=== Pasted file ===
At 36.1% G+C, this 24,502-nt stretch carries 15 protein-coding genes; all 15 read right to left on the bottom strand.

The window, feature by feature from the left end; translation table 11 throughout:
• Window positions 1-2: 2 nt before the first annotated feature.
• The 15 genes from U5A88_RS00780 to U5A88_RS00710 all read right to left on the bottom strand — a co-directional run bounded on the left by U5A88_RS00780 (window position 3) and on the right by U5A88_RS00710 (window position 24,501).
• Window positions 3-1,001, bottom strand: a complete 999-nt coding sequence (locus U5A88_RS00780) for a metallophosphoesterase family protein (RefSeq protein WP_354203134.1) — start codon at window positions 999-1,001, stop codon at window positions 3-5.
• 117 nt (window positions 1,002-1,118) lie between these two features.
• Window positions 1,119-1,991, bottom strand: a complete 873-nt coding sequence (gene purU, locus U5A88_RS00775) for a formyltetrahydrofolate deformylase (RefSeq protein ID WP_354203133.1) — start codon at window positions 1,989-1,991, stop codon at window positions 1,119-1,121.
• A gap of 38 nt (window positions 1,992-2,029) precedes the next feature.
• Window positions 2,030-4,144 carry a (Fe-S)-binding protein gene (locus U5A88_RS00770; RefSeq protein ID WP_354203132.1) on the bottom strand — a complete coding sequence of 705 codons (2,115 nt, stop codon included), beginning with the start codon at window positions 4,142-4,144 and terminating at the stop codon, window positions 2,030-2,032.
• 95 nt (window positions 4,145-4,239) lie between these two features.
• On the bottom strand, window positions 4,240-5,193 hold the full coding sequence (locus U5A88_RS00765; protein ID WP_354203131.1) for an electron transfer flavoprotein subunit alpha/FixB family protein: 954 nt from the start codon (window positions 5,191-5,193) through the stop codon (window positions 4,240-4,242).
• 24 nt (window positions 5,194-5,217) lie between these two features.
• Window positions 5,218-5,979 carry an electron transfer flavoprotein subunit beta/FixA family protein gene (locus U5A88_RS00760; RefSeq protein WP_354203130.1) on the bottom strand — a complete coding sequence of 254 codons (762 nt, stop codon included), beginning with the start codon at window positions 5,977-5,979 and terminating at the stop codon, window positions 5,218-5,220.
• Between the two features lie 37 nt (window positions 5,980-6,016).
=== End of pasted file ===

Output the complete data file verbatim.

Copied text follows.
At 36.1% G+C, this 24,502-nt stretch carries 15 protein-coding genes; all 15 read right to left on the bottom strand.

The window, feature by feature from the left end; translation table 11 throughout:
• Window positions 1-2: 2 nt before the first annotated feature.
• The 15 genes from U5A88_RS00780 to U5A88_RS00710 all read right to left on the bottom strand — a co-directional run bounded on the left by U5A88_RS00780 (window position 3) and on the right by U5A88_RS00710 (window position 24,501).
• Window positions 3-1,001, bottom strand: a complete 999-nt coding sequence (locus U5A88_RS00780) for a metallophosphoesterase family protein (RefSeq protein WP_354203134.1) — start codon at window positions 999-1,001, stop codon at window positions 3-5.
• 117 nt (window positions 1,002-1,118) lie between these two features.
• Window positions 1,119-1,991, bottom strand: a complete 873-nt coding sequence (gene purU, locus U5A88_RS00775) for a formyltetrahydrofolate deformylase (RefSeq protein ID WP_354203133.1) — start codon at window positions 1,989-1,991, stop codon at window positions 1,119-1,121.
• A gap of 38 nt (window positions 1,992-2,029) precedes the next feature.
• Window positions 2,030-4,144 carry a (Fe-S)-binding protein gene (locus U5A88_RS00770; RefSeq protein ID WP_354203132.1) on the bottom strand — a complete coding sequence of 705 codons (2,115 nt, stop codon included), beginning with the start codon at window positions 4,142-4,144 and terminating at the stop codon, window positions 2,030-2,032.
• 95 nt (window positions 4,145-4,239) lie between these two features.
• On the bottom strand, window positions 4,240-5,193 hold the full coding sequence (locus U5A88_RS00765; protein ID WP_354203131.1) for an electron transfer flavoprotein subunit alpha/FixB family protein: 954 nt from the start codon (window positions 5,191-5,193) through the stop codon (window positions 4,240-4,242).
• 24 nt (window positions 5,194-5,217) lie between these two features.
• Window positions 5,218-5,979 carry an electron transfer flavoprotein subunit beta/FixA family protein gene (locus U5A88_RS00760; RefSeq protein WP_354203130.1) on the bottom strand — a complete coding sequence of 254 codons (762 nt, stop codon included), beginning with the start codon at window positions 5,977-5,979 and terminating at the stop codon, window positions 5,218-5,220.
• Between the two features lie 37 nt (window positions 5,980-6,016).